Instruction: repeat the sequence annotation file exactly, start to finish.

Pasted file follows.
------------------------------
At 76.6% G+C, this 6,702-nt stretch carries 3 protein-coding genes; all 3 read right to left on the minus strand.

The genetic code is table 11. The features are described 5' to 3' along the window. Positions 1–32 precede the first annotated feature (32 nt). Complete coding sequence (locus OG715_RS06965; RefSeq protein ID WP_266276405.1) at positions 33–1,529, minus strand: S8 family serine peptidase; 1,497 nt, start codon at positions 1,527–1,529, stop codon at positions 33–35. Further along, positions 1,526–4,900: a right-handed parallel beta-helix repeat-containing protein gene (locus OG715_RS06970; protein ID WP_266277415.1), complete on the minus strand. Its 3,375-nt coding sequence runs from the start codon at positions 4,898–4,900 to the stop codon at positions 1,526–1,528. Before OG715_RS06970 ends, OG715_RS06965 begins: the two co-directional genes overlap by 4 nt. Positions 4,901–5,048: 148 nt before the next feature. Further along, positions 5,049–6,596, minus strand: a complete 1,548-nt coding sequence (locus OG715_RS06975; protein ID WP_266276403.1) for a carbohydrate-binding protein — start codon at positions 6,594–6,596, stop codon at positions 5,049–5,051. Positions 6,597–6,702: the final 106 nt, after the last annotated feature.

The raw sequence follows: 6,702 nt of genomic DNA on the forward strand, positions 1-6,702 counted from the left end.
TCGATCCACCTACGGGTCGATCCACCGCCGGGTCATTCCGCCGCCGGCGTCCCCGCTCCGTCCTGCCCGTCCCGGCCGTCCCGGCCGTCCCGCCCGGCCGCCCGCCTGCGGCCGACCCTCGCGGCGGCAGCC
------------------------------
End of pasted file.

At 76.6% G+C, this 6,702-nt stretch carries 3 protein-coding genes; all 3 read right to left on the minus strand.

The genetic code is table 11. The features are described 5' to 3' along the window. Positions 1–32 precede the first annotated feature (32 nt). Complete coding sequence (locus OG715_RS06965; RefSeq protein ID WP_266276405.1) at positions 33–1,529, minus strand: S8 family serine peptidase; 1,497 nt, start codon at positions 1,527–1,529, stop codon at positions 33–35. Further along, positions 1,526–4,900: a right-handed parallel beta-helix repeat-containing protein gene (locus OG715_RS06970; protein ID WP_266277415.1), complete on the minus strand. Its 3,375-nt coding sequence runs from the start codon at positions 4,898–4,900 to the stop codon at positions 1,526–1,528. Before OG715_RS06970 ends, OG715_RS06965 begins: the two co-directional genes overlap by 4 nt. Positions 4,901–5,048: 148 nt before the next feature. Further along, positions 5,049–6,596, minus strand: a complete 1,548-nt coding sequence (locus OG715_RS06975; protein ID WP_266276403.1) for a carbohydrate-binding protein — start codon at positions 6,594–6,596, stop codon at positions 5,049–5,051. Positions 6,597–6,702: the final 106 nt, after the last annotated feature.

The raw sequence follows: 6,702 nt of genomic DNA on the forward strand, positions 1-6,702 counted from the left end.
TCGATCCACCTACGGGTCGATCCACCGCCGGGTCATTCCGCCGCCGGCGTCCCCGCTCCGTCCTGCCCGTCCCGGCCGTCCCGGCCGTCCCGCCCGGCCGCCCGCCTGCGGCCGACCCTCGCGGCGGCAGCC